The Fracas Over Fracking

If we are to candidly and comprehensively address climate change -- which I believe is the true crisis of our time -- we must find new ways to generate energy and fuel.
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I have been talking a lot about the Keystone XL pipeline recently, and I am happy to say that the momentum has really shifted over the past few months, and the wind is at our back. That's what happens when logic's on your side! Still, winning on the pipeline issue -- and we're a million miles from taking that for granted -- isn't the only topic on our minds here at NGCA.

As in much of the nation, leaders in my home state of California have been engaged in a full-throated fracas about fracking.

Recently, Governor Jerry Brown signed the state's first-ever regulations on hydraulic fracturing ("fracking") into law. The fracking bill was the cause of contentious hand-wringing and finger-pointing by both sides of the fight.

Looming large over the fight was the prospect of 15 billion barrels of oil contained in the complex geology of the Monterey Shale, intensifying the fracking debate -- especially since California is the only oil-producing state in the country that subsidizes oil companies by allowing them to harvest oil without paying any royalties to our state or its people.

All of the current political sound and fury around fracking misses a fundamental point: fracking, acidizing, and every other oil and gas extraction technique is happening on a grossly-uneven playing field.

The oil industry has benefited from more than a century of tax breaks and other subsidies, adding up to billions of dollars per year in public support for one of the most profitable industries in America. The natural gas industry is exempt from at least half of the major federal environmental laws and, in many states, has no additional regulation. And, unlike every other oil-producing state in America, California allows oil companies to take our resources from our state and sell it on the open market without paying a single dollar in oil extraction taxes -- thereby shouldering the people of California with a higher tax burden.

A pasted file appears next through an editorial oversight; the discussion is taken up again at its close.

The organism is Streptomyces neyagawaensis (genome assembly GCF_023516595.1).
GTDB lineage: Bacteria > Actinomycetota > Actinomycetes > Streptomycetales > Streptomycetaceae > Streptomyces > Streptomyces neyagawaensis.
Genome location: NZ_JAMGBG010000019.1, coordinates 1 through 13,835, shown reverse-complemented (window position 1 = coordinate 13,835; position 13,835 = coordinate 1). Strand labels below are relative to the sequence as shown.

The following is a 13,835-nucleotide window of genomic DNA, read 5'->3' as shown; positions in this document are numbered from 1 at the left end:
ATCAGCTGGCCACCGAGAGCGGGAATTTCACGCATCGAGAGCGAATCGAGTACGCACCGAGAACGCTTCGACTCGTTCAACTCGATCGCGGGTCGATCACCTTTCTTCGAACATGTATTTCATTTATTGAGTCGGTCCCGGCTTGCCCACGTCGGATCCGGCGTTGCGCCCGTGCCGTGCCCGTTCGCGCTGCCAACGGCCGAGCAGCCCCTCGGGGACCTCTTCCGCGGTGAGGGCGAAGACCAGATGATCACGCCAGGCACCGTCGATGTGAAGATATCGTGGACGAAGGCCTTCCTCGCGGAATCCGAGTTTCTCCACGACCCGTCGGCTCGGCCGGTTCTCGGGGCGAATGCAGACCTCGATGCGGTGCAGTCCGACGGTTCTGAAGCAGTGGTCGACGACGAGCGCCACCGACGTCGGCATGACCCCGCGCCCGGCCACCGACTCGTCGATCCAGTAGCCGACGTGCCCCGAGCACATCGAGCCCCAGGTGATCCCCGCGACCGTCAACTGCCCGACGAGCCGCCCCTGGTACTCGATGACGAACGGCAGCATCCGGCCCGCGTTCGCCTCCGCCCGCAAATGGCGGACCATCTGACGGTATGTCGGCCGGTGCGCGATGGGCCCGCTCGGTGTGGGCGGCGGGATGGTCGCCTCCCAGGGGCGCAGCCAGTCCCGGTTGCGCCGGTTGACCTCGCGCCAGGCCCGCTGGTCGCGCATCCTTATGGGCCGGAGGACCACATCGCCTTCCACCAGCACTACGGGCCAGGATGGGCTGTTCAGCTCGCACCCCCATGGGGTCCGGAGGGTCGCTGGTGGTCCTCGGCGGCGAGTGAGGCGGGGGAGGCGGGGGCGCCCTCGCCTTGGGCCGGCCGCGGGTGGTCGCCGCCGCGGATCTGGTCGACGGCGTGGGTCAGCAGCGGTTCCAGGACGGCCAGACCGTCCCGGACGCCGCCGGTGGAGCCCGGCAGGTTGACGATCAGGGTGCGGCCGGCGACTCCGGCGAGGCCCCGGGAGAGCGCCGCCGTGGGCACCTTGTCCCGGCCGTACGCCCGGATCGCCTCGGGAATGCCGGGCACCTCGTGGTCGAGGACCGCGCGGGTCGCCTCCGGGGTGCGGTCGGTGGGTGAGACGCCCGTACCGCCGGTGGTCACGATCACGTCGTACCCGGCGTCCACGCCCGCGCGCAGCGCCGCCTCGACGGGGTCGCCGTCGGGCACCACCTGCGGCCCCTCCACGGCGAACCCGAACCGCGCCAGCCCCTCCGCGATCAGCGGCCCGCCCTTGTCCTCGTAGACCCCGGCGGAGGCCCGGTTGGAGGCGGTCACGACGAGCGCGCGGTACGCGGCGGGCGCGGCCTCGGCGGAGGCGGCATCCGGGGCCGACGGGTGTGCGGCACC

Even after California closes its oil-extraction fiscal loophole -- and I believe that day is coming -- we still need to address the larger issue of environmental safety and public health. Because of our current near-total lack of regulation and transparency, we still do not fully understand the actual environmental, seismic, and health impacts of new extraction techniques.

If we are to candidly and comprehensively address climate change -- which I believe is the true crisis of our time -- we must find new ways to generate energy and fuel. On the path to a low-carbon, clean-energy future, we need cleaner, non-intermittent sources of power that will allow us to keep the lights on when the wind isn't blowing or the sun isn't shining.

Some people argue that fracking and related techniques can help provide a bridge to a sustainable energy future.

But, before we even have such a discussion about fracking serving as a bridge to a sustainable energy future, we must be assured -- above all else -- that:

1) the oil and gas industry is paying their fair share of taxes, royalties, and impact fees for the natural resources they are already taking; and

2) the techniques in question can be performed safely, in each specific geologic location, supported by independent science and proven beyond a realistic doubt.

As it stands now, neither condition has been met. The oil and gas industry is not paying its fair share, and is not close to demonstrating that fracking can be done safely here in California.

Ultimately, the burden of proof is on the industry, including demonstrating that it is not contaminating our increasingly scarce water supplies.

Only when the oil and gas industry has taken full account of, and responsibility for, the impacts of exploring for and extracting fossil fuels can we engage in a serious and worthy evaluation of whether fracking can indeed provide a bridge to a sustainable energy future.

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